Plaid Cymru - Plaid Cameron?

I've managed to catch up with the BBC's coverage of the Labour Party conference held over the weekend. It was an unpleasant job, but someone had to do it. I was rather amused to find that one of their new slogans was "Plaid Cymru - Plaid Cameron".

As I mentioned in this post on Saturday, for a party that claims the Westminster election is a straight choice between them and the Tories, Labour do seem to be rather more concerned about Plaid Cymru than they want to admit. Welsh Ramblings picked up on the same theme when commenting on Wayne David's pre-conference article on Wales Home.

So what is this new set of double standards that seems to have pervaded the Labour Party? Peter Hain has been pressing his "It's us or the Tories" mantra for some time. So things must be getting desperate if he now needs to appeal to Plaid and LibDem voters to help Labour out, mustn't they?

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The simple fact is that the Tories are going to be the largest party in the Commons after the next election. There is no real doubt about that. It is not just a matter of percentages and swings compared to the last election. One of the major things that will make a difference is that the Boundaries Commission has redrawn a number of constituencies, particularly in England, and this will help remove one of the most outrageous anomalies of the 2005 election; namely that the Tories got more votes in England than Labour did, but Labour still got 92 more English seats than the Tories.

So if the Tories won most of the English vote even in 2005, of course they're going to do even better this time round. Labour are fooling themselves by letting themselves think they'll form the next government at Westminster.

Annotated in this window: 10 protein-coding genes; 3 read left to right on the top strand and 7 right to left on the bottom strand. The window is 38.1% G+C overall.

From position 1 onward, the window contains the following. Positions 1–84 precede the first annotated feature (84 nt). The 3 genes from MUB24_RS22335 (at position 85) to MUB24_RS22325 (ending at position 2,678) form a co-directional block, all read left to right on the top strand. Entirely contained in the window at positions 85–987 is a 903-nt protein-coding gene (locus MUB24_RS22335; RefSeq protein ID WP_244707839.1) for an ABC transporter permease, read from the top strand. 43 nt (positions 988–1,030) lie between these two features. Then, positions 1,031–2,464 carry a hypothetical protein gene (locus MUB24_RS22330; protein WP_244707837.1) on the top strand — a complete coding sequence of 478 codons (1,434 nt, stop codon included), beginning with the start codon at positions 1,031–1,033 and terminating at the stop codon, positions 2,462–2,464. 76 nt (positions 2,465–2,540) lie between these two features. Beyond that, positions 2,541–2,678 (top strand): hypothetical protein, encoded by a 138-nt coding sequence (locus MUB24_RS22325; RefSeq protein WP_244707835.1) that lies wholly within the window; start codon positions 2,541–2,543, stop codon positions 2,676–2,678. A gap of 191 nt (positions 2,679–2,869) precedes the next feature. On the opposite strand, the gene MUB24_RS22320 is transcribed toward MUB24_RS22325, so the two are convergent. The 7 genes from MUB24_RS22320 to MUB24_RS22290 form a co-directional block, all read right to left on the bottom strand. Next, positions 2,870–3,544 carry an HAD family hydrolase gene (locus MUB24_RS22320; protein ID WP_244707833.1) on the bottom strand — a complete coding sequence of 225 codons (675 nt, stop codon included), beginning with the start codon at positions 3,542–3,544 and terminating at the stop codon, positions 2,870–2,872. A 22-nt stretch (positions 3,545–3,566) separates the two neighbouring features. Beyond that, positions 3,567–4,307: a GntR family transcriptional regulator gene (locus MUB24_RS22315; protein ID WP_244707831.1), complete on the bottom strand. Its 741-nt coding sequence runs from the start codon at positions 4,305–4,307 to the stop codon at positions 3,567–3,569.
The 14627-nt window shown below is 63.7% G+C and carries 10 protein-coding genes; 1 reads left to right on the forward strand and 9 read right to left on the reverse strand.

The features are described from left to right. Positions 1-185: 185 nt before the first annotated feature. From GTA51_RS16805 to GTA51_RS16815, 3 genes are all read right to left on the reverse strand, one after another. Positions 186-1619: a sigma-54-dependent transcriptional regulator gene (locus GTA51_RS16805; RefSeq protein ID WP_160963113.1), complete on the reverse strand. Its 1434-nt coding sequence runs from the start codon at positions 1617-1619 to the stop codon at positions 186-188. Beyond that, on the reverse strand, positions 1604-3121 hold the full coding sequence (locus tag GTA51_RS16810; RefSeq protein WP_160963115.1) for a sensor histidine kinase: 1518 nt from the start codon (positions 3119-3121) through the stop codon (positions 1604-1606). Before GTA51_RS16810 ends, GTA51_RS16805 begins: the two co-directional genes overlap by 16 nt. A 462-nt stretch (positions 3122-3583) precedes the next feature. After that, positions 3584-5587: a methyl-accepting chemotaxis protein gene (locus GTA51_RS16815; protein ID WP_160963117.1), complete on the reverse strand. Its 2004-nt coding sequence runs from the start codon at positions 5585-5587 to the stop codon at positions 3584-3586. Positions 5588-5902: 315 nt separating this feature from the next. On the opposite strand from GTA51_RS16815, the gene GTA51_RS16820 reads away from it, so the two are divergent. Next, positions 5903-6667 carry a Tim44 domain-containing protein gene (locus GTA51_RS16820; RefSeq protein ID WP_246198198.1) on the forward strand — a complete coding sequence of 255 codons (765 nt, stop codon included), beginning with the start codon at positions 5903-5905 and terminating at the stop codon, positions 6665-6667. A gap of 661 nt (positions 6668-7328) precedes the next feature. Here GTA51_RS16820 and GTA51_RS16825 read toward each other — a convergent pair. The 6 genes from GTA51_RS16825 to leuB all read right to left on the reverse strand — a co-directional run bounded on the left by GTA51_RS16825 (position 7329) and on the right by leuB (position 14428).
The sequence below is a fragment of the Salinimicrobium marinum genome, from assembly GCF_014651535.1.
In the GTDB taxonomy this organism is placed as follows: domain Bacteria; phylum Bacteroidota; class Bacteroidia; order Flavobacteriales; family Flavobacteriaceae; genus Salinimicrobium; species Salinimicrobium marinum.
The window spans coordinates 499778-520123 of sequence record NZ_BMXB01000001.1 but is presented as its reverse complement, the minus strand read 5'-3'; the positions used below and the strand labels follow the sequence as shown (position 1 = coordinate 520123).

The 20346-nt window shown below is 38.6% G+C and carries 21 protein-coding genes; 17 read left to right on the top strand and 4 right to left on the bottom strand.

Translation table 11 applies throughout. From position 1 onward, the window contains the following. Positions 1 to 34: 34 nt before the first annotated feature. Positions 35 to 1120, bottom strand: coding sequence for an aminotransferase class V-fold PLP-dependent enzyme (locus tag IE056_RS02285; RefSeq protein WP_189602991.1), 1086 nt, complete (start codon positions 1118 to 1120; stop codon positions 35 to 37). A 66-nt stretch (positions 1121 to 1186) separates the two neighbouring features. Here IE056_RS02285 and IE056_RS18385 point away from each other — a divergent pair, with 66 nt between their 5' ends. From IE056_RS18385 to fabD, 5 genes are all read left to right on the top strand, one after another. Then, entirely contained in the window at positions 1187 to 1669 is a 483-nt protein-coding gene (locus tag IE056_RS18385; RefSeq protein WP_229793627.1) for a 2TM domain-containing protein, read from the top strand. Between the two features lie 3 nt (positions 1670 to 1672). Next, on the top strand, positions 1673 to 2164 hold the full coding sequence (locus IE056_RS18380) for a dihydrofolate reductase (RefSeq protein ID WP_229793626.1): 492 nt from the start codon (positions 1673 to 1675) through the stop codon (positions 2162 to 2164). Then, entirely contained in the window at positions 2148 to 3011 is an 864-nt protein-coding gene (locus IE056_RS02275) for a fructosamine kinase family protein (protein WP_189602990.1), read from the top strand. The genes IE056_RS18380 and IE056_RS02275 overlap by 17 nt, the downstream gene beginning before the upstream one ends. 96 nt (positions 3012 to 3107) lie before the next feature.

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Will it be nice to be ruled by the Tories? Of course it won't. We know that they will use the current financial crisis as a pretext for public spending cuts, and we know that they will do nothing to shift the burden of taxation from the poor to the rich.

But what makes anyone think that Labour will do anything different? Just take two examples of Labour's taxation policy during the time they have been in office. First, when the Tories said they would reduce inheritance tax, Labour's response was to reduce inheritance tax too because Gordon Brown was terrified he would lose the votes of middle England. Second, in order to try and prove he had been a great Chancellor, Gordon Brown's final flourish was to abolish the 10p starter rate of income tax in order to make better off people even better off. When he realized this was a mistake, instead of reinstating it he decided instead to reduce every standard rate tax payer's bill, which he chose to do by borrowing the money to pay for it. Thus we remain in the scandalous position of the burden of taxation being higher for the poor than it is for the rich. That's what Labour are really like.

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Now I accept that the Tories won't do as well in Wales as they will in England. But that doesn't mean that Labour have Wales' interests at heart. One simple graph from the Holtham Commsiion's report shows what they think of public spending in Wales:
 

     

This shows that when the Labour Party came to power, relative spending in Wales was at about 125% of that in England. But the differential has halved in those thirteen years. Meanwhile in Scotland, which also had higher spending levels, the relative percentage did not fall in the same way. In fact in the last six years it went up, as I mentioned here.

It doesn't take any genius to figure out why. Labour need to keep Scotland sweet because of the threat from the SNP ... but they reckoned they could get away with systematically short-changing Wales because they thought the people of Wales would always vote for them.

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The only difference between the Tories and Labour is that we all know what the Tories are like. They may be ******** but at least they're honest about the cuts they'll make. Labour are blatant hypocrites, because they say they'll protect Wales, but their track record proves that they'll do the exact opposite.